Welcome to the Sunday Devotional. I’m so happy we can share this time together. For some of us, we are miles apart. For some of us, we haven’t even met yet. But we come together to share this special time, to seek a moment with each other and God. So take a breath, rest your mind and let’s share this time with our companion, Jesus.
Jesus said, “I am the bread of life. Whoever comes to me will never be hungry…”. (John 6:35) Bread is a universal symbol of food. a food for all humanity. Rich or poor. Kings or homeless. Bread is a staple food in our lives, a food recognized by all, no matter the economic status. Close your eyes for a second and reflect on an image of bread that satisfies you or makes you smile.
Bread was a much sought-after food during the pandemic. It was so hard to find a loaf of bread on the grocery store shelves or even available through online shopping. Many of us turned to making our own bread at home. Then the very essence of most breads – yeast – became a scarce item, hoarded like toilet paper. This demonstrates the value we place on bread as one of the items we absolutely need when we need comfort. I saw many pictures on social media of the wonderful loaves of bread people were baking during the pandemic. Why was making bread such a satisfying accomplishment? I’ve shared weekday evening meals throughout this last year with my daughter and her family. They realized one evening that we had begun to add bread to our shared meals and that bread just seemed to make the meal complete. Having bread at the dinner table was pleasing and satisfying. It symbolized comfort and stability.
In the bible, bread is a shared food. We consider bread a symbol of hospitality and welcome. Guests were received with bread “Let me bring a little bread, that you may refresh yourselves. “ (Genesis 18:5–6). There is something personal about sharing our meals, our “bread”. In Psalm 49 the psalmist laments that his friend, “the one who shared my bread”, has turned against him. Jesus shared a meal with his disciples, passing bread as a symbol of his body. Only days after Jesus’s resurrection “When they [the disciples] had gone ashore, they saw a charcoal fire there, with fish on it, and bread.” Baked bread—an act of reconciliation to those who, only days earlier, had failed him (John 21:9). Did you know that “Bethlehem”, Jesus’ place of birth, in the Hebrew language means “House of Bread”? Jesus said, “I am the bread of life.” Those to whom he spoke would have recognized the power of that statement.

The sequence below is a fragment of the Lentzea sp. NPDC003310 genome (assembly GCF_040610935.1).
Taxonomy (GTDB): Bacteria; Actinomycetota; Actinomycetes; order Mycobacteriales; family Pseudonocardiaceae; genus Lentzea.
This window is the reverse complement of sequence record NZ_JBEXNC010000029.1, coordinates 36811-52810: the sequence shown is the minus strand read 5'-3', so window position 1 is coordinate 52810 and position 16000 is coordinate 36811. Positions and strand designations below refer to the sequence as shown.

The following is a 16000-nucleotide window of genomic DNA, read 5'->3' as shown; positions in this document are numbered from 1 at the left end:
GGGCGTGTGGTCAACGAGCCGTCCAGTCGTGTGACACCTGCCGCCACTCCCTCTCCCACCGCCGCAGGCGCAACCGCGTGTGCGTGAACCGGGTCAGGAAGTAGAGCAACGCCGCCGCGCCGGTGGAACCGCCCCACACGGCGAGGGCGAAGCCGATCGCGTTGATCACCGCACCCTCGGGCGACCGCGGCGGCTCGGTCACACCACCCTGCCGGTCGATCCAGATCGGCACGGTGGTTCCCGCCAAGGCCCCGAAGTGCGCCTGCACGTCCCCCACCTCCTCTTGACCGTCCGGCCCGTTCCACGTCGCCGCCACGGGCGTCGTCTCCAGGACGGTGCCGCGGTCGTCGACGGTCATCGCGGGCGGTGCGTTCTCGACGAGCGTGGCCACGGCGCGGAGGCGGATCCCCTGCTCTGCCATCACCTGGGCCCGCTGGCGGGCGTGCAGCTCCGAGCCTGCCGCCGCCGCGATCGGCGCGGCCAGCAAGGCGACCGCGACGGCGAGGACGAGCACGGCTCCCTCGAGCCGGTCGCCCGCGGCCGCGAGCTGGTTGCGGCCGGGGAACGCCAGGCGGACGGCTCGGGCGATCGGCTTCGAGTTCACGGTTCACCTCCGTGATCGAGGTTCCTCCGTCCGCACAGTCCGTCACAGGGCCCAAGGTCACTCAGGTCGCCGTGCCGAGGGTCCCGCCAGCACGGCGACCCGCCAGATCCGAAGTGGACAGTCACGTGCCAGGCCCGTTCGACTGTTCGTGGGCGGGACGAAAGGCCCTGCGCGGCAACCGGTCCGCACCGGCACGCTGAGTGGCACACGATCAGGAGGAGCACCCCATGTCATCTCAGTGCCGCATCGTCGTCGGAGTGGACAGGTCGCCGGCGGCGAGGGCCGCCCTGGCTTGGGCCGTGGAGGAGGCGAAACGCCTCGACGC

We love bread. If bread or rolls are baking in the oven, it is a special occasion and the aroma is magnetic. It brings a smile to our faces. We take a deep breath to let it seep into our senses. When a fresh loaf of bread is on the dinner table, we can hardly wait to take a bite. If Jesus is the bread of life, we should seek him with the same eagerness and enthusiasm with which we seek our bread at the dinner table.
Let’s welcome Jesus, the Bread of Life, at our table with the same longing for his comfort and that feeling of being made whole. Let’s crave his company, his peace. If everyone does not have bread, let us be the ones who pass the bread to them and share the love and peace of Jesus.
Each time you break open a roll, or tear off a piece of bread from a loaf, or sink your teeth into a muffin or bagel, think of Jesus, and silently say a thank you to God for giving us the Bread of Life.
Various authors throughout the Chesapeake Bay Mission Center and beyond provide these thought-provoking weekly devotions.